Pros and Cons of Media Chairs
Do you even need a media chair? If you already have a home theater system with surround sound and a subwoofer, the answer is probably no. In most cases, a properly installed home theater system with decent components will offer superior performance to all but the most expensive media chairs. Also, a home theater provides surround sound for everyone in the room, not just one person.
If you're thinking of installing a home theater system and wondering if a media chair would be a better way to go, it depends on the room and how many people will be using it. You can daisy chain some media chair models, but that's probably not the best idea if you want your family to enjoy a home theater system. If you're the only one who will be watching movies or playing games, then a media chair offers a nice compact system. Only higher-end chairs will give you surround sound.
What do media chairs have going for them? Any kind of audio installation has a "sweet spot" in the room where all the channels are balanced properly. A media chair focuses the sweet spot right where you're sitting. In addition, media chairs provide tactile feedback, either because the user is sitting on a subwoofer or because the chair actually shakes and vibrates. Few home theater systems come with "rumble sofas."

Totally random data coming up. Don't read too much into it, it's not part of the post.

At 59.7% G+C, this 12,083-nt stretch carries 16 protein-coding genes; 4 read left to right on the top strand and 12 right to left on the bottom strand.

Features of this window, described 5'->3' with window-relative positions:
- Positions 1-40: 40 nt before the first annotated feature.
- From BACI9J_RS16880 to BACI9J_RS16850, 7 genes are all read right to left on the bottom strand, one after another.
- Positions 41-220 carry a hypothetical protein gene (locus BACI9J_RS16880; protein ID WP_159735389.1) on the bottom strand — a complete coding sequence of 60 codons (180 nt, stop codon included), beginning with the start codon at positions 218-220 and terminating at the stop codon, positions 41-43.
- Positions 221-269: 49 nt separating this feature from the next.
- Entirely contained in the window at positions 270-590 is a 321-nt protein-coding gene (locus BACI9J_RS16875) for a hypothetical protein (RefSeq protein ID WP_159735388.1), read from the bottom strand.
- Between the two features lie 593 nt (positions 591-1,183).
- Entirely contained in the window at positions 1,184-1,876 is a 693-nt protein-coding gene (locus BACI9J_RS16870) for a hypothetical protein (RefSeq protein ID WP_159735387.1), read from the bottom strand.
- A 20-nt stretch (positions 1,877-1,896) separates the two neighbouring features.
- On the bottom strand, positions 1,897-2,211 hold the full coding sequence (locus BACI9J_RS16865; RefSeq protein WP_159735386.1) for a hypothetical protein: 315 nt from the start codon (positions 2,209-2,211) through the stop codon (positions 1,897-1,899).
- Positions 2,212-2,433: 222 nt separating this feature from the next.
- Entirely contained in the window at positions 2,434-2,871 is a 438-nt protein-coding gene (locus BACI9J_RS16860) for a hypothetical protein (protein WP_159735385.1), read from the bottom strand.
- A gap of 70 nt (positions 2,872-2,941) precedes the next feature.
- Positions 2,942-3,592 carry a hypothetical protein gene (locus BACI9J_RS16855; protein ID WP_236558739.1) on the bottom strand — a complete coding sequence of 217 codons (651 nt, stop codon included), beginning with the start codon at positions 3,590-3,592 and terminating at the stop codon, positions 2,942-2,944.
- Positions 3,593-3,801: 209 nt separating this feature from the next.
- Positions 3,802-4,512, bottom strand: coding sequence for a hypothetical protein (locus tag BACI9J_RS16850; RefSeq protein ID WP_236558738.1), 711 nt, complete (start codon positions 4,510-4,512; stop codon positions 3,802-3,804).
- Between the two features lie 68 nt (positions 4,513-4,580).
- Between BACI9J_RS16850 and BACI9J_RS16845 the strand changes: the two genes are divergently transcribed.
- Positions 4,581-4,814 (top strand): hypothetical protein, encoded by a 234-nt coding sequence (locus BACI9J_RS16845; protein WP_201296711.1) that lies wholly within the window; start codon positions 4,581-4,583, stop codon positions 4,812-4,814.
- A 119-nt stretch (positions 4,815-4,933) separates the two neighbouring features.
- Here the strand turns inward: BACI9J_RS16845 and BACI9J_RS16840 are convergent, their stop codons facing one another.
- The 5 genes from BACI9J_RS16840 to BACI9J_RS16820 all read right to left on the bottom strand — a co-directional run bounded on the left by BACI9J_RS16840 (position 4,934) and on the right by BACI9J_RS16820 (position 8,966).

Lower-end media chairs can be ideal for smaller rooms, such as dorm rooms or children's rooms. They provide a compact listening space for one person without a bunch of stereo equipment. Another advantage of low-cost media chairs that only provide stereo sound: If you have a system that allows you to set up which audio feeds run to different speakers, you can make the chair's speakers the "rear" set, with the "front" sound coming from the TV or another set of speakers. This gives you a low-budget version of surround sound.
In the next section, we'll compare some of the media chairs on the market to help you decide which one is right for you.